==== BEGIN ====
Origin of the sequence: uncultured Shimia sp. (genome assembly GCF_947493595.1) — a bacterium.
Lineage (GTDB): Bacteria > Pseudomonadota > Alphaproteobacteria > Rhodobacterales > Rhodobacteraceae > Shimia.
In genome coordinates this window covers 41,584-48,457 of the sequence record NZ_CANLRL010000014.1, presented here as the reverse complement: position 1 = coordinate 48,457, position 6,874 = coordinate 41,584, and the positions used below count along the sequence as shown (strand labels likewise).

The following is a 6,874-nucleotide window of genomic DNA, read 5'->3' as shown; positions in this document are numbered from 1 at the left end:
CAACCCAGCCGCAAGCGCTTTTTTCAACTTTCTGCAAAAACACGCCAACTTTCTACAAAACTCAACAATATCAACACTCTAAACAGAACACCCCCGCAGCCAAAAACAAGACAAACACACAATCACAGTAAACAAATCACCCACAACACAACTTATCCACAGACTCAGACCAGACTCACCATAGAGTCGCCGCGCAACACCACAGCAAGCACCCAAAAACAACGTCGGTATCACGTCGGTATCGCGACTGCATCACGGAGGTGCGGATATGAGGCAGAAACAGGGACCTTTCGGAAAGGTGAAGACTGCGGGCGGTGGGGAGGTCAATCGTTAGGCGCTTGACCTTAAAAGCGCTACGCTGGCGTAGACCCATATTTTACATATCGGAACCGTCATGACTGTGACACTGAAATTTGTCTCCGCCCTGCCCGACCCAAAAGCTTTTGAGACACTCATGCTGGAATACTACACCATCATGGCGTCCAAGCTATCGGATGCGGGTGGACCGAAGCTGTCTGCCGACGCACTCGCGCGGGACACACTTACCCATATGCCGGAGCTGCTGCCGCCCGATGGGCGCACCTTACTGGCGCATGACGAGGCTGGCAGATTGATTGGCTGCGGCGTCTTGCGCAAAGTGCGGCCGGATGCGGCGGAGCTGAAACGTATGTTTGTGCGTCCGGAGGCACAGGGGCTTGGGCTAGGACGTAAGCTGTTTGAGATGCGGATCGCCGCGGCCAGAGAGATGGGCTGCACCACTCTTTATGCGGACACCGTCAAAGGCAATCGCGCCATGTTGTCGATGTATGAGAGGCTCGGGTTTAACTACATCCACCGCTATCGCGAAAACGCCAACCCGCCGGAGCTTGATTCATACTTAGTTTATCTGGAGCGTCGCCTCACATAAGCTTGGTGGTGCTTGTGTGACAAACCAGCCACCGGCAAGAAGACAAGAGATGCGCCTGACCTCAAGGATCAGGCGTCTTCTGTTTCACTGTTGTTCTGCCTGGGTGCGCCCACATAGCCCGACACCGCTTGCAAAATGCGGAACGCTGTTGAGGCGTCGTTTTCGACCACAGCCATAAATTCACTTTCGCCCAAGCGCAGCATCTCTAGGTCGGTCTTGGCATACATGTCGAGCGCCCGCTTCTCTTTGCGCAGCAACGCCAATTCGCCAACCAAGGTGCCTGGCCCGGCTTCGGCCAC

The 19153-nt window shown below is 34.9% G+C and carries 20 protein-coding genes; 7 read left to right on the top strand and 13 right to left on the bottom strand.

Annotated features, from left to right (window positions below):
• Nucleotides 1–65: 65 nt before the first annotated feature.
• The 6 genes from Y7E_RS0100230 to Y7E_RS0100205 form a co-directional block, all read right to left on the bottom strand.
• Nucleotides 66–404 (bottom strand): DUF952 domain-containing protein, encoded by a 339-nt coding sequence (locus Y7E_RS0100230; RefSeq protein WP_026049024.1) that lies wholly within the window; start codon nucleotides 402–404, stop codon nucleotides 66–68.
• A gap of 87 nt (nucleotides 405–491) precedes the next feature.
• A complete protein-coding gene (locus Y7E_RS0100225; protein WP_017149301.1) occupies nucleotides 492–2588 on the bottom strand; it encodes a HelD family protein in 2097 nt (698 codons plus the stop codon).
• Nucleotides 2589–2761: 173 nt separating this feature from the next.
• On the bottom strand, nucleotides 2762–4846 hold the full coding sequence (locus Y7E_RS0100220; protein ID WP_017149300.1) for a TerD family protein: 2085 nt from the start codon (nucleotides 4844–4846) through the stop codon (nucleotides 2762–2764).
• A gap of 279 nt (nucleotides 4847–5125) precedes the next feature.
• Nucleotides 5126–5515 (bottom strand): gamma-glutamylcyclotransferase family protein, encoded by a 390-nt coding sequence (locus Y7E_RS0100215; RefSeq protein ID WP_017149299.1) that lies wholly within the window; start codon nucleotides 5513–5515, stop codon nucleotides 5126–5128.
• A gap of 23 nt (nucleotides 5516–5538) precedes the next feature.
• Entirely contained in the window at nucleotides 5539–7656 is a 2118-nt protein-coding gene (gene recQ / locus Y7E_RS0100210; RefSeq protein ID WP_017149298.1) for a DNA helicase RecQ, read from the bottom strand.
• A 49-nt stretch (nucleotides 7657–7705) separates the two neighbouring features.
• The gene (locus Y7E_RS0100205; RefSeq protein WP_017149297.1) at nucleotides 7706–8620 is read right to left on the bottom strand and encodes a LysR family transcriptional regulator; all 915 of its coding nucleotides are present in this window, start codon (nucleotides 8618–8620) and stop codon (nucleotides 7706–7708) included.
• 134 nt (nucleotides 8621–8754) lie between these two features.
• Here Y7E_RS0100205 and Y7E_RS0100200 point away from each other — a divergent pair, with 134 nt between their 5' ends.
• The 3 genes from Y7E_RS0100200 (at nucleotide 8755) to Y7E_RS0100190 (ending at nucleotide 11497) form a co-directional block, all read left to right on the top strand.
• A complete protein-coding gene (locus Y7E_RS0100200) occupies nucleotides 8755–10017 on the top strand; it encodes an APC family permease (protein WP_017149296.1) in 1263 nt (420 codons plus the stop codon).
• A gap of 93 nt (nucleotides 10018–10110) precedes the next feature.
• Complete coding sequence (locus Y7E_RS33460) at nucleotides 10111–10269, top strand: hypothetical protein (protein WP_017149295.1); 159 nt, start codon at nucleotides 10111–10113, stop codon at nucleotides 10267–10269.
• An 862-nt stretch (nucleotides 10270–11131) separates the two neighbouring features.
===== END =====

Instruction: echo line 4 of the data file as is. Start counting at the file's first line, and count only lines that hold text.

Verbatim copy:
The following is a 6,874-nucleotide window of genomic DNA, read 5'->3' as shown; positions in this document are numbered from 1 at the left end: